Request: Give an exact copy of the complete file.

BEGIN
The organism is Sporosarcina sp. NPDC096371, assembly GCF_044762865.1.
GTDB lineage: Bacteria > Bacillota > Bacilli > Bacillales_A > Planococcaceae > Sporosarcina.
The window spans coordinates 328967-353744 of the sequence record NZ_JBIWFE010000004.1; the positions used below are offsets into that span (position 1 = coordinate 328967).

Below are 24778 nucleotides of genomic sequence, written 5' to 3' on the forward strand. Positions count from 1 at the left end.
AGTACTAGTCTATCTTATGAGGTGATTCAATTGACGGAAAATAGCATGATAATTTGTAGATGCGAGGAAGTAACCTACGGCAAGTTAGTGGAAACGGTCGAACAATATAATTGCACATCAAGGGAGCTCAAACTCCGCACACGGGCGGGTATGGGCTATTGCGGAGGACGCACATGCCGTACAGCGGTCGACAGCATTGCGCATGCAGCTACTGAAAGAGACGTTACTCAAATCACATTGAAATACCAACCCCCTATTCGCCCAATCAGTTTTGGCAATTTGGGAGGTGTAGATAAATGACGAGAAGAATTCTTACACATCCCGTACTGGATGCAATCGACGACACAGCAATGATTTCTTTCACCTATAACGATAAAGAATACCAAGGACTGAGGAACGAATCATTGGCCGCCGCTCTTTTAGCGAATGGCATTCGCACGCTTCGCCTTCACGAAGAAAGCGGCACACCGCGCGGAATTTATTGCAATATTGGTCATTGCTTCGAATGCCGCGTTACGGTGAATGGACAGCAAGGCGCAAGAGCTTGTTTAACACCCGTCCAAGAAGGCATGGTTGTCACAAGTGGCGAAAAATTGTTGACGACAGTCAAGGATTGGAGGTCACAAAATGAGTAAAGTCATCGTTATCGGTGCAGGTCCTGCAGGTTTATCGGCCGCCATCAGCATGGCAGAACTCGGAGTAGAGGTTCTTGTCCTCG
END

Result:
The organism is Sporosarcina sp. NPDC096371, assembly GCF_044762865.1.
GTDB lineage: Bacteria > Bacillota > Bacilli > Bacillales_A > Planococcaceae > Sporosarcina.
The window spans coordinates 328967-353744 of the sequence record NZ_JBIWFE010000004.1; the positions used below are offsets into that span (position 1 = coordinate 328967).

Below are 24778 nucleotides of genomic sequence, written 5' to 3' on the forward strand. Positions count from 1 at the left end.
AGTACTAGTCTATCTTATGAGGTGATTCAATTGACGGAAAATAGCATGATAATTTGTAGATGCGAGGAAGTAACCTACGGCAAGTTAGTGGAAACGGTCGAACAATATAATTGCACATCAAGGGAGCTCAAACTCCGCACACGGGCGGGTATGGGCTATTGCGGAGGACGCACATGCCGTACAGCGGTCGACAGCATTGCGCATGCAGCTACTGAAAGAGACGTTACTCAAATCACATTGAAATACCAACCCCCTATTCGCCCAATCAGTTTTGGCAATTTGGGAGGTGTAGATAAATGACGAGAAGAATTCTTACACATCCCGTACTGGATGCAATCGACGACACAGCAATGATTTCTTTCACCTATAACGATAAAGAATACCAAGGACTGAGGAACGAATCATTGGCCGCCGCTCTTTTAGCGAATGGCATTCGCACGCTTCGCCTTCACGAAGAAAGCGGCACACCGCGCGGAATTTATTGCAATATTGGTCATTGCTTCGAATGCCGCGTTACGGTGAATGGACAGCAAGGCGCAAGAGCTTGTTTAACACCCGTCCAAGAAGGCATGGTTGTCACAAGTGGCGAAAAATTGTTGACGACAGTCAAGGATTGGAGGTCACAAAATGAGTAAAGTCATCGTTATCGGTGCAGGTCCTGCAGGTTTATCGGCCGCCATCAGCATGGCAGAACTCGGAGTAGAGGTTCTTGTCCTCG